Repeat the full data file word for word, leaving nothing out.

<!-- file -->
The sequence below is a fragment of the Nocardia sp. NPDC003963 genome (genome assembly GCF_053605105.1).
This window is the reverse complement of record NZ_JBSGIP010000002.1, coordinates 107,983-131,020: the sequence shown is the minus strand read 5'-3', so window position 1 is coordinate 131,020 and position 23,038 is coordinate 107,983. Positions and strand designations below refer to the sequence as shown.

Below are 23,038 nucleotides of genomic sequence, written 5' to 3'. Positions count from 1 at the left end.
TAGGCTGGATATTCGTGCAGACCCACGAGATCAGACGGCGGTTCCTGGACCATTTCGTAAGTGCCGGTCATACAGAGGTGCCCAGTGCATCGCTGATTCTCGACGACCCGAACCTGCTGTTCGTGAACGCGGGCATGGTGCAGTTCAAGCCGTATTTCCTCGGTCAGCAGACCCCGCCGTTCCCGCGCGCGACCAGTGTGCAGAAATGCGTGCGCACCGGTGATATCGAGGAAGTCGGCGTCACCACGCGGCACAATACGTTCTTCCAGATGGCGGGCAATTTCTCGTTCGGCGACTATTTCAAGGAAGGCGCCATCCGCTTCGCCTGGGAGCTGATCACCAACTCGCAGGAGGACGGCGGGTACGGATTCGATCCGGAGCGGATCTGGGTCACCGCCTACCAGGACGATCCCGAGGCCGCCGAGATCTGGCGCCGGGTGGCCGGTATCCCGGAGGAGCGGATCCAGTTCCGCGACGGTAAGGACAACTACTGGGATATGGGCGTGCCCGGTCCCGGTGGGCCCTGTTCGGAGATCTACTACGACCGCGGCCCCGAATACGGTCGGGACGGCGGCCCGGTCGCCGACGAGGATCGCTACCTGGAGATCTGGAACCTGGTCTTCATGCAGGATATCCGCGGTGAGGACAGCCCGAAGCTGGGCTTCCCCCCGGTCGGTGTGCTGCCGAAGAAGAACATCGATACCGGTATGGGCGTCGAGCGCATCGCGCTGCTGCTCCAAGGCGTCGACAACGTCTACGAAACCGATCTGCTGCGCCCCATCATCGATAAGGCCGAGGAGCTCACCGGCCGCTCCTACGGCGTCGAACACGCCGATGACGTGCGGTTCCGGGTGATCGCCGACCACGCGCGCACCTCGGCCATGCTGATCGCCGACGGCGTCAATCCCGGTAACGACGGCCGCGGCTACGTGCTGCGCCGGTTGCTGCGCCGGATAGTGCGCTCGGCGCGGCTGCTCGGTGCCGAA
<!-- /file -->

The sequence below is a fragment of the Nocardia sp. NPDC003963 genome (genome assembly GCF_053605105.1).
This window is the reverse complement of record NZ_JBSGIP010000002.1, coordinates 107,983-131,020: the sequence shown is the minus strand read 5'-3', so window position 1 is coordinate 131,020 and position 23,038 is coordinate 107,983. Positions and strand designations below refer to the sequence as shown.

Below are 23,038 nucleotides of genomic sequence, written 5' to 3'. Positions count from 1 at the left end.
TAGGCTGGATATTCGTGCAGACCCACGAGATCAGACGGCGGTTCCTGGACCATTTCGTAAGTGCCGGTCATACAGAGGTGCCCAGTGCATCGCTGATTCTCGACGACCCGAACCTGCTGTTCGTGAACGCGGGCATGGTGCAGTTCAAGCCGTATTTCCTCGGTCAGCAGACCCCGCCGTTCCCGCGCGCGACCAGTGTGCAGAAATGCGTGCGCACCGGTGATATCGAGGAAGTCGGCGTCACCACGCGGCACAATACGTTCTTCCAGATGGCGGGCAATTTCTCGTTCGGCGACTATTTCAAGGAAGGCGCCATCCGCTTCGCCTGGGAGCTGATCACCAACTCGCAGGAGGACGGCGGGTACGGATTCGATCCGGAGCGGATCTGGGTCACCGCCTACCAGGACGATCCCGAGGCCGCCGAGATCTGGCGCCGGGTGGCCGGTATCCCGGAGGAGCGGATCCAGTTCCGCGACGGTAAGGACAACTACTGGGATATGGGCGTGCCCGGTCCCGGTGGGCCCTGTTCGGAGATCTACTACGACCGCGGCCCCGAATACGGTCGGGACGGCGGCCCGGTCGCCGACGAGGATCGCTACCTGGAGATCTGGAACCTGGTCTTCATGCAGGATATCCGCGGTGAGGACAGCCCGAAGCTGGGCTTCCCCCCGGTCGGTGTGCTGCCGAAGAAGAACATCGATACCGGTATGGGCGTCGAGCGCATCGCGCTGCTGCTCCAAGGCGTCGACAACGTCTACGAAACCGATCTGCTGCGCCCCATCATCGATAAGGCCGAGGAGCTCACCGGCCGCTCCTACGGCGTCGAACACGCCGATGACGTGCGGTTCCGGGTGATCGCCGACCACGCGCGCACCTCGGCCATGCTGATCGCCGACGGCGTCAATCCCGGTAACGACGGCCGCGGCTACGTGCTGCGCCGGTTGCTGCGCCGGATAGTGCGCTCGGCGCGGCTGCTCGGTGCCGAA